Stern navigates checkpoints in the three-vehicle convoy. They are touch-and-go because some of the men on their team are serving-age Ukrainians who could have been drafted into combat.
Hours into the trip inside Ukraine, he relays another message to NPR.
He says the surrogate, Katya, is with them and Spektor is waiting at the border. Then the line falls.
It’s almost 11pm – more than 1pm since they left hospital in Kiev – before another update finally arrives.
“We’re on the border,” Stern said. “My blood pressure will finally be able to return to normal once we get rid of this precious cargo.”
“The war did not want to let them go”
On the Polish side of the border, Spektor joins the convoy and finally meets his tiny twins. From there it is another one hour drive to the hospital in the Polish town of Rzeszow. An off-season snowstorm has just hit, blanketing the roads in white and making it difficult to see at night.
“The war wouldn’t let them go. But we took them out,” Spektor says of the storm.
The streets are quiet and dark as emergency vehicle flashing lights illuminate the surrounding hospital buildings just after midnight. A procession arrives, led by a Polish police car, an ambulance and two large black vans.
The ambulance pulls up to a loading dock where nurses in pink dresses rush with tiny beds to take the babies away.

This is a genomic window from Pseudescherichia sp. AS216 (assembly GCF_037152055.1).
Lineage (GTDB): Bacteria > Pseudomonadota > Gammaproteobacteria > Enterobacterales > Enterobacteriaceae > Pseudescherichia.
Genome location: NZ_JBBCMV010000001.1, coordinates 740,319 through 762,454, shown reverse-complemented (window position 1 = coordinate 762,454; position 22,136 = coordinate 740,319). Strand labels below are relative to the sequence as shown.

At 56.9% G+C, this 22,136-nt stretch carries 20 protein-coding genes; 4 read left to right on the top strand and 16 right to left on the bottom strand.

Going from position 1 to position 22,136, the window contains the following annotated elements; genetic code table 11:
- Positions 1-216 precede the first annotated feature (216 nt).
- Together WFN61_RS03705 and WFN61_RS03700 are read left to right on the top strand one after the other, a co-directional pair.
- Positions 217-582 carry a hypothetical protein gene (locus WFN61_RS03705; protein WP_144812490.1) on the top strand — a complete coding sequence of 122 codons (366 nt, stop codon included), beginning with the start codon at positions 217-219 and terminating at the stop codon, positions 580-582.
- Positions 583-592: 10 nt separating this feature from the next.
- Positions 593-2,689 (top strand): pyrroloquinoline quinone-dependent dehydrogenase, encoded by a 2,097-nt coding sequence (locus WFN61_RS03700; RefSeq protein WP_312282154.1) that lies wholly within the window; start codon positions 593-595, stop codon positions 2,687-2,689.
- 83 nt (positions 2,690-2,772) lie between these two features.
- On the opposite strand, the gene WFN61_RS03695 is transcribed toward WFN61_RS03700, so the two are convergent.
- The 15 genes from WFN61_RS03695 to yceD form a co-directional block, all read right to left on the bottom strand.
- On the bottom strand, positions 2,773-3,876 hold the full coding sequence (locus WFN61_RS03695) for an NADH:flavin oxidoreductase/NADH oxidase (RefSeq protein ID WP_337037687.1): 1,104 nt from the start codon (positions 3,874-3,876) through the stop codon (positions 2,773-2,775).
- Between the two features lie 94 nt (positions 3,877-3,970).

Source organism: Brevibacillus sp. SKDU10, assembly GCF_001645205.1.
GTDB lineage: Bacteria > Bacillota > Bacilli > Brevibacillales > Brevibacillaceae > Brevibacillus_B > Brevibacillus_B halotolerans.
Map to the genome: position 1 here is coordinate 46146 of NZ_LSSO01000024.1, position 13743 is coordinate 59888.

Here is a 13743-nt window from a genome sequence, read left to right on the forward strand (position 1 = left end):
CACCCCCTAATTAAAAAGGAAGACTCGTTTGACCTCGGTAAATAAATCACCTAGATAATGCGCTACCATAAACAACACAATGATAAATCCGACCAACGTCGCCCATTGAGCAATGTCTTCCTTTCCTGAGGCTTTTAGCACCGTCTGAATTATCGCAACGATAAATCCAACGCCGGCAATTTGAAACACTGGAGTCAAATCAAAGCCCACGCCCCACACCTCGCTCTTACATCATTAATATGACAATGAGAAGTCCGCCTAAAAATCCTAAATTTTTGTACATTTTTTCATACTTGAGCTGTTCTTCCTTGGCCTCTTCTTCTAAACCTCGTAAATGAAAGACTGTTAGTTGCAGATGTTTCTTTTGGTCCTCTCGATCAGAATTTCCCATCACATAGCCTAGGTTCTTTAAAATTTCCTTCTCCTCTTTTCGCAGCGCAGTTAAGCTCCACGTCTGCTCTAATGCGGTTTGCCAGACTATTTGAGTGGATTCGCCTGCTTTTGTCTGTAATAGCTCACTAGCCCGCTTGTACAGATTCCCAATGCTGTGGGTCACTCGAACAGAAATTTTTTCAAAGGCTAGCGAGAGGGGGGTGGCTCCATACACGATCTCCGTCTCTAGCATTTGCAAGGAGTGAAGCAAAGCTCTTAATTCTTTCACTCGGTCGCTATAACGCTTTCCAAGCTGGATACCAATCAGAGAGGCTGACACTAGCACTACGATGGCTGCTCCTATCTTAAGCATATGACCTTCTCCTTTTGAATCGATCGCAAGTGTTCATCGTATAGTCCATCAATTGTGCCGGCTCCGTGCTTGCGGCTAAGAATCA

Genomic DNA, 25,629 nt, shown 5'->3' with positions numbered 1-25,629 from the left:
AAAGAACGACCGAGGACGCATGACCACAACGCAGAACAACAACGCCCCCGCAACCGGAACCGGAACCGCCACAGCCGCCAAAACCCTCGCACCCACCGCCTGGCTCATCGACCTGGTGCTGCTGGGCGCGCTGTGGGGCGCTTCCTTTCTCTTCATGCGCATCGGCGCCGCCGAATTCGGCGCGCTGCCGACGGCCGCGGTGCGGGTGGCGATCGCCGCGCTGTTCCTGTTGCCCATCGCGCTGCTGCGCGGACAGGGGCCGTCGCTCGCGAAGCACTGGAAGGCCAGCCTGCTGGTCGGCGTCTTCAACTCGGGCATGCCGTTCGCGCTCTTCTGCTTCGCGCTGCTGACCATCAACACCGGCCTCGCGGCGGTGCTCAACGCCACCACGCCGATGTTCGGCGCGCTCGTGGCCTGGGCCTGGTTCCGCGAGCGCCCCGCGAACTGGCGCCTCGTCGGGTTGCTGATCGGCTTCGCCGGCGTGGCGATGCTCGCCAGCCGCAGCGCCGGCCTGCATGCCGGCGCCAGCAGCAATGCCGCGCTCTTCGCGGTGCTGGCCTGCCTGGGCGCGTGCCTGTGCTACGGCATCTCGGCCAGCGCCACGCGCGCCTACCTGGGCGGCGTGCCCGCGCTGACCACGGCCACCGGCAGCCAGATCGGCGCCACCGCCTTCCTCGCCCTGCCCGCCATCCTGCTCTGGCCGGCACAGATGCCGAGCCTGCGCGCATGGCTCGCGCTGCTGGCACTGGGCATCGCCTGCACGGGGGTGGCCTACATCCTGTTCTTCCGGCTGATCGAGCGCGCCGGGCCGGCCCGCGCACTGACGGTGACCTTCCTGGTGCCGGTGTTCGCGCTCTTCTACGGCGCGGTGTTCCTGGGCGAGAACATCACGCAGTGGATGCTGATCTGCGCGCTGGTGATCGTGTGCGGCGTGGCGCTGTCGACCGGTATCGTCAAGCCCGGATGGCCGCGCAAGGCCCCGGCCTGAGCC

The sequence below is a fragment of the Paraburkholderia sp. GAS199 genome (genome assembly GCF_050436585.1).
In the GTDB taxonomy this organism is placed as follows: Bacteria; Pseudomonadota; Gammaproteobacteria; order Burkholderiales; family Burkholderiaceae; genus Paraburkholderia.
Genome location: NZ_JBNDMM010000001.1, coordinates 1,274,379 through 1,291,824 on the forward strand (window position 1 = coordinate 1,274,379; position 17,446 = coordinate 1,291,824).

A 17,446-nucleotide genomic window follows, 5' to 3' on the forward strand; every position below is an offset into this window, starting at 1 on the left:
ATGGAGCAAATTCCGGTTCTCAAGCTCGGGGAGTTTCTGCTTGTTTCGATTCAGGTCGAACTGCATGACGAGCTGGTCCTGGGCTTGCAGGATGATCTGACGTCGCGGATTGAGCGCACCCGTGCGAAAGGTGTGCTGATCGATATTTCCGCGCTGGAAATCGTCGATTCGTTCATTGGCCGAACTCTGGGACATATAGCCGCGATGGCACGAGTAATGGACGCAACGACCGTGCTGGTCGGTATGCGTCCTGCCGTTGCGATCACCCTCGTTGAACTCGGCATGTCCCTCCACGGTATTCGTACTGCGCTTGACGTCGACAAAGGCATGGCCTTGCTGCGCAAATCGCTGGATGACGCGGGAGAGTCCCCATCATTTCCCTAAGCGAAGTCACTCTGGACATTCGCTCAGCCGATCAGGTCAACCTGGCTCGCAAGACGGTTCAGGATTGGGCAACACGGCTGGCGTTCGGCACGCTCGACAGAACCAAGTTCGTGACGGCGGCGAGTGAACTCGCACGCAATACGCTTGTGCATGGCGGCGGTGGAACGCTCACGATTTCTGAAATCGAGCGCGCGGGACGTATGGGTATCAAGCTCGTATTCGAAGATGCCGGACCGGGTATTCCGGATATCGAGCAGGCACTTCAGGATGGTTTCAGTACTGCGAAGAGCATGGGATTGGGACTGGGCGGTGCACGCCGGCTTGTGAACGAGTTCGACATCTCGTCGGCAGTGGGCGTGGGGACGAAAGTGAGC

Spektor steps out, his eyes smiling behind his mask.
“The twins are already there. They are just tiny, but amazing. Because in the pictures they look so big. Oh my God. Crazy,” he says.
Stern is also released from the hospital. Now he smiles.
“This is our 13th operation in 12 days of war,” he said.
On his company’s website, Ukrainians filled out forms asking for evacuations.
“It’s like we’re the worst travel agency in the world, isn’t it? It’s like the worst all-inclusive vacation,” Stern says.
Case managers in the United States review requests, prioritizing requests that seem both urgent and viable. The database now has more than 14,000 people. Moishe and Lenny weren’t even on the list.
“We didn’t even breach today,” Stern said. “That’s why I have to go back. We have to make a dent tomorrow. It was a special case. A very very special case. »
Once Lenny and Moishe are safely inside the NICU, everyone meets at the hotel for something to eat. It’s 2 a.m. and everyone’s been up since before dawn. Spektor says he’s in shock.
“Emotions come later. Because it’s just, it’s too huge,” he says. “The twins, I just had to look at them and be saturated with their presence.”
Spektor can’t stop talking about all the people who have helped out over the past two weeks.
“My whole family is from Kyiv. And we have very deep roots there. We still have family there. And lots of friends,” he says. “And, you know, my aunt has a friend from childhood who was one of the people who brought food. But right now I just think that for the first time I feel Ukrainian.
Everyone gathers – Spektor, Stern, Katya and all the helpers. They open two bottles of champagne.
“It’s for Lenny and Moishe and all the wonderful people who helped bring them here,” says Spektor.
They clink glasses and applaud. It’s a moment to be savored in a war that seems to be just beginning.
Fadel reported from Lviv, Ukraine.